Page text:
AT FIRST glance the poignant First World War diaries, released last week by The National Archives (London) to mark the centenary of the start of the First World War, have nothing in common with the enormous datasets held by government and business.
But the 300,000 pages detailing the experiences of men fighting and dying on the fields of France and Flanders, and the big data used to detect tax fraud, or map the human genome are examples of how records are an important national asset.
Whether it is digitising hundreds of boxes of diaries, as 25 volunteers did with the First World War material, or supermarkets capturing our spending habits through reward cards, how we store, access and use these growing digital archives is an enormous challenge.
Scotland has one of the richest archive collections in the world. Our business archives, stretching back to the 17th century, contain invaluable records of how our economy has ebbed and flowed over the years, while registers of everyday Scots’ births, marriages and deaths are now worth £100 million a year in ancestral tourism. Cultural records, from David Livingstone’s hand-written chronicles of his explorations to the original rules of golf, tell the story of who we are as Scots, and our place in the world.
Most of us are now the keeper of our own digital archives; we live much of our lives online, from shopping for groceries to managing our money. We don’t expect any glitches, and when they do happen, as they invariably will, we are outraged and perhaps a bit scared by our growing dependence on digital records.
We are secure in the knowledge that our bank, supermarket or council will quickly fix the problem – and we expect the social networks we use daily to be upgraded regularly, at no cost to us, except perhaps by sharing a bit more of our private lives with Amazon or Tesco.
But whose job is it to secure the digital continuity and manage the access to our national data, the historical records and contemporary data that inform our past, and will shape our future? The Scottish Government’s digital strategy published in 2011, points out that while most data is “transactional and short-lived”, most public business in now carried out online.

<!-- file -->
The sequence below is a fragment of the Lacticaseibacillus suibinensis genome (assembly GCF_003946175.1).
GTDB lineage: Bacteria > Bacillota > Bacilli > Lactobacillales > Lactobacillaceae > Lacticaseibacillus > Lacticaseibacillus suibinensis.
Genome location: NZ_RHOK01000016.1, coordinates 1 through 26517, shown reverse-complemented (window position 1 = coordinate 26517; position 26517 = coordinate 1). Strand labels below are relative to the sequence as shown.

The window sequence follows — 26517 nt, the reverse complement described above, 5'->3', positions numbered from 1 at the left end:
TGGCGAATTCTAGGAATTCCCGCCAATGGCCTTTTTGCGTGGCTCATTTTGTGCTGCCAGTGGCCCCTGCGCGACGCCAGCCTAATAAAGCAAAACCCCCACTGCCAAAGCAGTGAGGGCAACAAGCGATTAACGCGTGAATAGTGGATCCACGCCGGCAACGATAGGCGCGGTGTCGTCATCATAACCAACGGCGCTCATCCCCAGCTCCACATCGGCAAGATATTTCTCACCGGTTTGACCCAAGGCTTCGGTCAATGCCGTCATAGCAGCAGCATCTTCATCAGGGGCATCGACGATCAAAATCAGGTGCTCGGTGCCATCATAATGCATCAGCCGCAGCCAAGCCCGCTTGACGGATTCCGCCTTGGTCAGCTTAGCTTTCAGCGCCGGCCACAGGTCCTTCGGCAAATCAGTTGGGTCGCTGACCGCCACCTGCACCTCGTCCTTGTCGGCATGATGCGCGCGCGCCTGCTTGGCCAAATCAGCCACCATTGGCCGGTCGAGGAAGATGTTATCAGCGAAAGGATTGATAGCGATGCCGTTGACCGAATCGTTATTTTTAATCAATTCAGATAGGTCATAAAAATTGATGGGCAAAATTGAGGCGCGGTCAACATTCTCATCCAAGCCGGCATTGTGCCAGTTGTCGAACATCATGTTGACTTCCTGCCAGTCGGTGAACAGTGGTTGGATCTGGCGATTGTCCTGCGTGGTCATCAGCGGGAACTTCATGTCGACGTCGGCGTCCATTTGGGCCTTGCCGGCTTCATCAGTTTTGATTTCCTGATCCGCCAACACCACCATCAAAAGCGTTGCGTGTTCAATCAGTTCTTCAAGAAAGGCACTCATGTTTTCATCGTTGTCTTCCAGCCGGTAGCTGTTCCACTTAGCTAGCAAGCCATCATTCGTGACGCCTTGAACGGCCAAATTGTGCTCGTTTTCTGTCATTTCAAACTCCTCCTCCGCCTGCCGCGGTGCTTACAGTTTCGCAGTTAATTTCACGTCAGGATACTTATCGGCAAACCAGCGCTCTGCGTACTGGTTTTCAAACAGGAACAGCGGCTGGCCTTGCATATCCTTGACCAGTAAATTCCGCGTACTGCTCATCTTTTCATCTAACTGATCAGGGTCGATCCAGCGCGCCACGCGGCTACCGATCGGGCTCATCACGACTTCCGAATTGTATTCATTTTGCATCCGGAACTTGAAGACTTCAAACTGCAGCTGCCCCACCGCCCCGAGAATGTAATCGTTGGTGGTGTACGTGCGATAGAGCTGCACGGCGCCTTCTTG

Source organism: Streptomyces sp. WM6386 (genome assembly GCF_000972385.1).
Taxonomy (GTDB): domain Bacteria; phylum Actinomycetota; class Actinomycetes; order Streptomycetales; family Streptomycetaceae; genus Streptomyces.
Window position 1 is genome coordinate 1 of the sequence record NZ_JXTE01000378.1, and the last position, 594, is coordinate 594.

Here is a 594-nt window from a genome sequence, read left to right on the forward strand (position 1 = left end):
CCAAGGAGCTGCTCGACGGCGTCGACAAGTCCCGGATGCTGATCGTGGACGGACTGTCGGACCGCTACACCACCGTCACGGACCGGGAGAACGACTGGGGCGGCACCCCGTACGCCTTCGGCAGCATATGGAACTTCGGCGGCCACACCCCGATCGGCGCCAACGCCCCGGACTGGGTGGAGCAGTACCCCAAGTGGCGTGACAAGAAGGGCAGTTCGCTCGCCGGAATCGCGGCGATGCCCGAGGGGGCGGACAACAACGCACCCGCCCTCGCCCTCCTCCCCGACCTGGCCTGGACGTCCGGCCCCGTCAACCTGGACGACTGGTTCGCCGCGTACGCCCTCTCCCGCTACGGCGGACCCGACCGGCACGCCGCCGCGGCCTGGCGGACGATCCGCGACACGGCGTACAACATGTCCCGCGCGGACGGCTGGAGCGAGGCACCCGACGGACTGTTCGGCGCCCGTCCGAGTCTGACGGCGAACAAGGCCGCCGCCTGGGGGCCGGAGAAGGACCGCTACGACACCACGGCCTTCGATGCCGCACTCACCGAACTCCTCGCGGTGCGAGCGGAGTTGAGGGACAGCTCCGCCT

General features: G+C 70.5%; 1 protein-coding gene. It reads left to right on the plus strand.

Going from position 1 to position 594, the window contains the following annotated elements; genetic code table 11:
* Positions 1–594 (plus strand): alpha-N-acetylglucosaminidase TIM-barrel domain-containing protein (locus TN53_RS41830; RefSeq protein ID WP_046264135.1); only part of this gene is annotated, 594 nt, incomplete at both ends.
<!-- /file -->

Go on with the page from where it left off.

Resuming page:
To protect this fragile data, the government suggests the need for a partnership across the public sector and business, an approach the Scottish Council on Archives wholeheartedly supports.
Scotland has made significant progress in becoming a true digital economy.
The National Records of Scotland has created an internationally-recognised digital data archive, incorporating the Register of Sasines (property transactions). The National Library for Scotland has a trusted digital repository for its publications collection.
A collaboration between the Scottish and UK governments, local councils and BT will ensure 85 per cent of Scottish properties will have access to fibreoptic broadband by the end of 2015 and around 95 per cent by the end of 2017 and Scotland’s public libraries have internet services allowing most Scots to participate in this new economy, carrying job advertisements and offering discounts to those who buy online.
Local archives and civil registration (births, deaths and marriages) are co-operating to provide joined-up services in family history centres, and more information is becoming available online.
And participative democracy is flourishing thanks to social media and freedom of information, which, as Rosemary Agnew, the Information Commissioner will confirm, is dependent on the good management and easy access of digital records.
Perhaps the biggest challenge now facing us in securing our digital future is ensuring we have the relevant skills in place now, and in the years to come.
There are currently 73,000 people working in the ICT sector, and there could be thousands more.
We welcome the Scottish Government’s commitment to a Skills Investment Plan to support Scotland’s transformation into a world-leading digital economy.
It is our hope that the public and private sector can work together to secure the range of skills required to maintain digital continuity.
We need investment not just in IT skills, but in archival and administrative skills too. We need to develop a strong cohort of people who can gather, organise and store the digital data that is so important to our cultural, economic and social well-being. They will maintain data standards and quality control, allowing access for decades to come.
I doubt if the local registrars who painstakingly wrote out our ancestors’ birth certificates in beautiful copperplate handwriting had any idea that one day their handiwork would be worth millions of pounds to the Scottish economy.
The digital data we are starting to take for granted could be worth billions more, but we need to look after it with the same care the public servants of old lavished on their paper records.
• Dr Irene O’Brien is chairwoman of the Scottish Council on Archives www.scottisharchives.org.ukJoin Dr O’Brien and other expert speakers at Scotland’s Digital Fabric, Wednesday 29 January at The Scottish National Galleries www.scotsmanconferences.com